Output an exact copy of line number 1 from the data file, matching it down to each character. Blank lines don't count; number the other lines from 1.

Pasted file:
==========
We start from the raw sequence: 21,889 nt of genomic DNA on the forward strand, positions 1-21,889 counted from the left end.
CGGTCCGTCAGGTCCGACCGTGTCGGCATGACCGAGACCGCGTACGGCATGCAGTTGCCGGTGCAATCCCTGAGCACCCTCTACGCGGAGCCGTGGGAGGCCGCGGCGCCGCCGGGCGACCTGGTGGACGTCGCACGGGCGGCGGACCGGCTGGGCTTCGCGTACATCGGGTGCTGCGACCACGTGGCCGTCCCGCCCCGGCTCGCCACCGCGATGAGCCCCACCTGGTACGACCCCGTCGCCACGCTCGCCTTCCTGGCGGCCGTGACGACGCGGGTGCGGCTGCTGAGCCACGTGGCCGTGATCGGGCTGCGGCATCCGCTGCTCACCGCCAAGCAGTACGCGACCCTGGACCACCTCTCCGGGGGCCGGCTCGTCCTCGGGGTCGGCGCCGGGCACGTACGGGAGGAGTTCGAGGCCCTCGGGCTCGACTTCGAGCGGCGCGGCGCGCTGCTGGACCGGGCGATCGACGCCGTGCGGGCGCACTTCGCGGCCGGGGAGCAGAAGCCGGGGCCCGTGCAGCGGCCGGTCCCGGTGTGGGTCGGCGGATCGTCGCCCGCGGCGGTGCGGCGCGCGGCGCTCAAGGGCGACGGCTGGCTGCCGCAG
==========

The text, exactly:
We start from the raw sequence: 21,889 nt of genomic DNA on the forward strand, positions 1-21,889 counted from the left end.